"Downfall? Are you a madman? It's the laudanum talking because you've taken too much of it. Let me fetch a physician. Why is there blood on this? Are you cut?"
"Not my blood, old man,"
"By God, whose is it then?"
"Go to the Gamesbridge mansion--your old bosom friend, Lord Gamesbridge. You'll find his library decorated in blood--his own, mixed with his poor daughter's, because I've slaughtered them both, God help me. And it's all to be blamed on the book. Read what is inside this coffer, old friend, after I am departed, and save a prayer for a ruined soul."
"I don't believe it," said Pefferlaw. "I can't believe it. You're making up stories, you little miscreant."
"Run to his lordship's mansion and see if you wish," said the young man, "If you have the stomach. Now I must use your study for the ritual. I'll go there and await my second."
"Yes, my most favouredcaptain, and most adroit samurai, to take off my head, just at the propitious moment."
"Samurai!" shouted Pefferlaw. "Now I see. That book you cajoled me into me letting you read."
"The book that opened my eyes."
"And closed others."
"You see, now. You do acknowledge its influence then."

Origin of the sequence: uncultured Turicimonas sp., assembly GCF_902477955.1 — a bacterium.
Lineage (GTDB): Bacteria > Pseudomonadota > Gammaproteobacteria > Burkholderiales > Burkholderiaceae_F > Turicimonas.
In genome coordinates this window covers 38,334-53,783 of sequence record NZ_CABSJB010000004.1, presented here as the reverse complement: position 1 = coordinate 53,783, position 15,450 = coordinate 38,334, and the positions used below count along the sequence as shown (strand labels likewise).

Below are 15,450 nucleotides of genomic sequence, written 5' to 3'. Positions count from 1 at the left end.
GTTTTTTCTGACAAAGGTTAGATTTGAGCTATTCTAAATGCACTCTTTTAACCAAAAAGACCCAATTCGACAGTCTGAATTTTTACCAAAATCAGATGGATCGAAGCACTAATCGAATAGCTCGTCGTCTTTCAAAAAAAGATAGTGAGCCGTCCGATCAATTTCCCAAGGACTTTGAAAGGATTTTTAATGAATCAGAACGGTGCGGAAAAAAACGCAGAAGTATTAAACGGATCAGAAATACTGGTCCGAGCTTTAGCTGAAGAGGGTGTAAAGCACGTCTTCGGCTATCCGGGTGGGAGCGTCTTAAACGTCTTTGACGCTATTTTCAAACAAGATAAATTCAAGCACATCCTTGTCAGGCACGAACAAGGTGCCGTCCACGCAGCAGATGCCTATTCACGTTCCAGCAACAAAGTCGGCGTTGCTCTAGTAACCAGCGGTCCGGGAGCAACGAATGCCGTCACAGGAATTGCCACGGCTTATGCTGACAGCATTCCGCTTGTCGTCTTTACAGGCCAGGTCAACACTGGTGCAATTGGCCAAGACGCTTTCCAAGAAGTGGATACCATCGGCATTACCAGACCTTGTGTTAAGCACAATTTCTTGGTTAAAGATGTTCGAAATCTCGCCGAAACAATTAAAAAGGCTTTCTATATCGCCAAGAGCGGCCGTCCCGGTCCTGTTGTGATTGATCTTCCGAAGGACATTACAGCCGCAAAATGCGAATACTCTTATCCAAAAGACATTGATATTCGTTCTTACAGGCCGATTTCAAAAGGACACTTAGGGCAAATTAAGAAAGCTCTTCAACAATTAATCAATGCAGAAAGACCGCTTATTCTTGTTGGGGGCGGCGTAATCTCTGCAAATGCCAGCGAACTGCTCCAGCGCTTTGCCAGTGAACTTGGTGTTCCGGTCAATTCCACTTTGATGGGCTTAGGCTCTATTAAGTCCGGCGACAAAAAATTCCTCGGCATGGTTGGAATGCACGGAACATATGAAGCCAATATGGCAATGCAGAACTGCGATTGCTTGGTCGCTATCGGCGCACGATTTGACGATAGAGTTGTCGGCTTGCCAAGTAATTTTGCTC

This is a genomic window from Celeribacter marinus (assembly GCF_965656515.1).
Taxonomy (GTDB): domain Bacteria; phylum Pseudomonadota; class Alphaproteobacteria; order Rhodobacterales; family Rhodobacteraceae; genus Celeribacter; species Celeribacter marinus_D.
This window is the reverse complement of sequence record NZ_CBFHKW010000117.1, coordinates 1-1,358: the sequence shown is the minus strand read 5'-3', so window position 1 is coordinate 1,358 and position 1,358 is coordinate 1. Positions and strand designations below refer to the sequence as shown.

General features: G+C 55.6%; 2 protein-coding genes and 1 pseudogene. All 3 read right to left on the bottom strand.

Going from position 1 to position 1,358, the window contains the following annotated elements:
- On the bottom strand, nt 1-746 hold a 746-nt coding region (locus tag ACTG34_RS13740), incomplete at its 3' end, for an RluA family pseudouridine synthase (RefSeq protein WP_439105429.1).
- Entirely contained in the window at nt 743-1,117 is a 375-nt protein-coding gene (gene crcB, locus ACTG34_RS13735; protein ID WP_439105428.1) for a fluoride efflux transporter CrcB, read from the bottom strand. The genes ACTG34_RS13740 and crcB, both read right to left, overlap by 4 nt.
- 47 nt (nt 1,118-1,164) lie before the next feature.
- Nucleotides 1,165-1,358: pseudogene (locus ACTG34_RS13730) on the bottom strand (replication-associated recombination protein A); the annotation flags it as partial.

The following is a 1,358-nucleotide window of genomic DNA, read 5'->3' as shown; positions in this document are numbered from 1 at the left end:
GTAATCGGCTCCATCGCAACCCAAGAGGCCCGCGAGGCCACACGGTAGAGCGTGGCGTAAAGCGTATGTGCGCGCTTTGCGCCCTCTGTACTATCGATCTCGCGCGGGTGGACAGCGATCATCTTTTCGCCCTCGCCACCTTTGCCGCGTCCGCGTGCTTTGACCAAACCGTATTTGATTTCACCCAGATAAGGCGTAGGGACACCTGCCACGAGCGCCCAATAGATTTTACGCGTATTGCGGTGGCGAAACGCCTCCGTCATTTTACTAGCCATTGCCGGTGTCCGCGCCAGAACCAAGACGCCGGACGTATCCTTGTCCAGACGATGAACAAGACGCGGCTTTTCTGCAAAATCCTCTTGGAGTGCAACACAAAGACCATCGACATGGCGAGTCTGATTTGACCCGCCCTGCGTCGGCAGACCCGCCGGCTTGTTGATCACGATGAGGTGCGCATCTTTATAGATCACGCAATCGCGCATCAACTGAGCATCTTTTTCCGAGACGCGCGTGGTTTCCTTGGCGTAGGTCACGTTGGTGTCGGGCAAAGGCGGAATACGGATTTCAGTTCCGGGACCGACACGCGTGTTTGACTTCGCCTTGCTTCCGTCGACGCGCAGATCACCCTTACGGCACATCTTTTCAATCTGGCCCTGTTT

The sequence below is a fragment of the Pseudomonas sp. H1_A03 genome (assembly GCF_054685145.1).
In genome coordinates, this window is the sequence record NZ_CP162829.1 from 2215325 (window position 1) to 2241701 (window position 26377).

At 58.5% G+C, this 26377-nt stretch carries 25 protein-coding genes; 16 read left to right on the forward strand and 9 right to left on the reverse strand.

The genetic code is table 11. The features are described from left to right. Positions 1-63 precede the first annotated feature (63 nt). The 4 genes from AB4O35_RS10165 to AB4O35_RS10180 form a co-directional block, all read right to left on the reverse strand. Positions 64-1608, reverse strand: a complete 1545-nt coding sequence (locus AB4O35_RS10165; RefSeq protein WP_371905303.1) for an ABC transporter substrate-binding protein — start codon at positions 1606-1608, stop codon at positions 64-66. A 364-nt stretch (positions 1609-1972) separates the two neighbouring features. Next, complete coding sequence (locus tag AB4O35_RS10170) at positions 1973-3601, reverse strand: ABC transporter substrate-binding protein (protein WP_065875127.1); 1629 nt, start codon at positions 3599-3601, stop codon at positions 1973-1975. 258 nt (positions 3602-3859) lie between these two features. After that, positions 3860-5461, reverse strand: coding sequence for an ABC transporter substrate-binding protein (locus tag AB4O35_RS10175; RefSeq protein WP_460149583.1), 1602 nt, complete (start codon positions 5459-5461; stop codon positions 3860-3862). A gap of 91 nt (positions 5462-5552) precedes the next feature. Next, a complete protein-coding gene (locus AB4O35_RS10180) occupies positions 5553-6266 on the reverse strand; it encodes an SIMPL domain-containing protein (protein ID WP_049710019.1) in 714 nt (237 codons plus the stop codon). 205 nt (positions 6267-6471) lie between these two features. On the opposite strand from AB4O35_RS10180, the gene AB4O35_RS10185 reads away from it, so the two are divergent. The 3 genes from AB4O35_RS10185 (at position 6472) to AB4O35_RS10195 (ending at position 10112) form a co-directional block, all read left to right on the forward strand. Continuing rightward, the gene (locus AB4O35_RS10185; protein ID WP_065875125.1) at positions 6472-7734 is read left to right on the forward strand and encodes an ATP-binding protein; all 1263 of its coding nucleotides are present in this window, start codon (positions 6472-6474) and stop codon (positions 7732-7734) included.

"On weaker minds, but I thought you strong enough to bear its effects. But I was wrong. You should not have read it. I should have heeded the sanction from the one who gave it to me."
"I've more than read it, old man," replied the young student, after which he let out a devilish laugh. "I've partaken of its body. I have become it, and it has become me. Art can kill, old man, remember that." Here his gaze became distant, and the devilish smirk softened to a warm, abstracted smile, as if he were contemplating some wonder in the distance. "It's not laudanum, dear Doctor," he went on, pulling out a small snuffbox from the breast pocket of his waistcoat, and opening it up under the antiquarian's nose. "You see the grey powder; smell its mustiness and decay. Oh how you've underestimated the worth of that invaluable book, you, who've had it under your droopy, creaking nose without out knowing its worth. These are the scrapings of it, which I secreted out from here, flake by flake, because you'd never let me take it away from this rotting old library, where it wasted away."